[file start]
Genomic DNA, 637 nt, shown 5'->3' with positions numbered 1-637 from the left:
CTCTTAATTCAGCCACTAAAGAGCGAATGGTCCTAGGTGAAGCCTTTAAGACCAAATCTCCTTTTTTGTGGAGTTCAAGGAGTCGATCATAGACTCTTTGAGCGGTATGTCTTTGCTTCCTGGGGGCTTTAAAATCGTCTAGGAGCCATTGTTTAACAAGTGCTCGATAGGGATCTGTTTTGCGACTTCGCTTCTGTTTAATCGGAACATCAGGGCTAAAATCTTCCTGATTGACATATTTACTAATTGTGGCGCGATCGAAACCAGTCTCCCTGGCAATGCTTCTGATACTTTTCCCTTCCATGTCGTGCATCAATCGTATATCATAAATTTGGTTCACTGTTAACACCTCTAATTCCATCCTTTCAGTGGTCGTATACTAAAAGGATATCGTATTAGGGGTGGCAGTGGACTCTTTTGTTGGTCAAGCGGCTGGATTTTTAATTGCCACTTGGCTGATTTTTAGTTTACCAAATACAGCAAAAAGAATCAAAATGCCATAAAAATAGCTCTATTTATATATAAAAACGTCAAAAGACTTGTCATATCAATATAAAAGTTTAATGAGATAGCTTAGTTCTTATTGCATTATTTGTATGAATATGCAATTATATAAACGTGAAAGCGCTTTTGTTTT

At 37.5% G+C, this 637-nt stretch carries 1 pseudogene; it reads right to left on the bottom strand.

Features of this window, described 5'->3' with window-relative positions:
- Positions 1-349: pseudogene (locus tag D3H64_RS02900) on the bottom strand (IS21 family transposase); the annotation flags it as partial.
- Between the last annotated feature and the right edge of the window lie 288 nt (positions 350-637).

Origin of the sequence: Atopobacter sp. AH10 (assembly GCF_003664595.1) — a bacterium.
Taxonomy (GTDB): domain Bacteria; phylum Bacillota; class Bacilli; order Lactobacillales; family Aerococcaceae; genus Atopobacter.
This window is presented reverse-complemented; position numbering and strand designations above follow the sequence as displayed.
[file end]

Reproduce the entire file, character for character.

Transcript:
Genomic DNA, 637 nt, shown 5'->3' with positions numbered 1-637 from the left:
CTCTTAATTCAGCCACTAAAGAGCGAATGGTCCTAGGTGAAGCCTTTAAGACCAAATCTCCTTTTTTGTGGAGTTCAAGGAGTCGATCATAGACTCTTTGAGCGGTATGTCTTTGCTTCCTGGGGGCTTTAAAATCGTCTAGGAGCCATTGTTTAACAAGTGCTCGATAGGGATCTGTTTTGCGACTTCGCTTCTGTTTAATCGGAACATCAGGGCTAAAATCTTCCTGATTGACATATTTACTAATTGTGGCGCGATCGAAACCAGTCTCCCTGGCAATGCTTCTGATACTTTTCCCTTCCATGTCGTGCATCAATCGTATATCATAAATTTGGTTCACTGTTAACACCTCTAATTCCATCCTTTCAGTGGTCGTATACTAAAAGGATATCGTATTAGGGGTGGCAGTGGACTCTTTTGTTGGTCAAGCGGCTGGATTTTTAATTGCCACTTGGCTGATTTTTAGTTTACCAAATACAGCAAAAAGAATCAAAATGCCATAAAAATAGCTCTATTTATATATAAAAACGTCAAAAGACTTGTCATATCAATATAAAAGTTTAATGAGATAGCTTAGTTCTTATTGCATTATTTGTATGAATATGCAATTATATAAACGTGAAAGCGCTTTTGTTTT

At 37.5% G+C, this 637-nt stretch carries 1 pseudogene; it reads right to left on the bottom strand.

Features of this window, described 5'->3' with window-relative positions:
- Positions 1-349: pseudogene (locus tag D3H64_RS02900) on the bottom strand (IS21 family transposase); the annotation flags it as partial.
- Between the last annotated feature and the right edge of the window lie 288 nt (positions 350-637).

Origin of the sequence: Atopobacter sp. AH10 (assembly GCF_003664595.1) — a bacterium.
Taxonomy (GTDB): domain Bacteria; phylum Bacillota; class Bacilli; order Lactobacillales; family Aerococcaceae; genus Atopobacter.
This window is presented reverse-complemented; position numbering and strand designations above follow the sequence as displayed.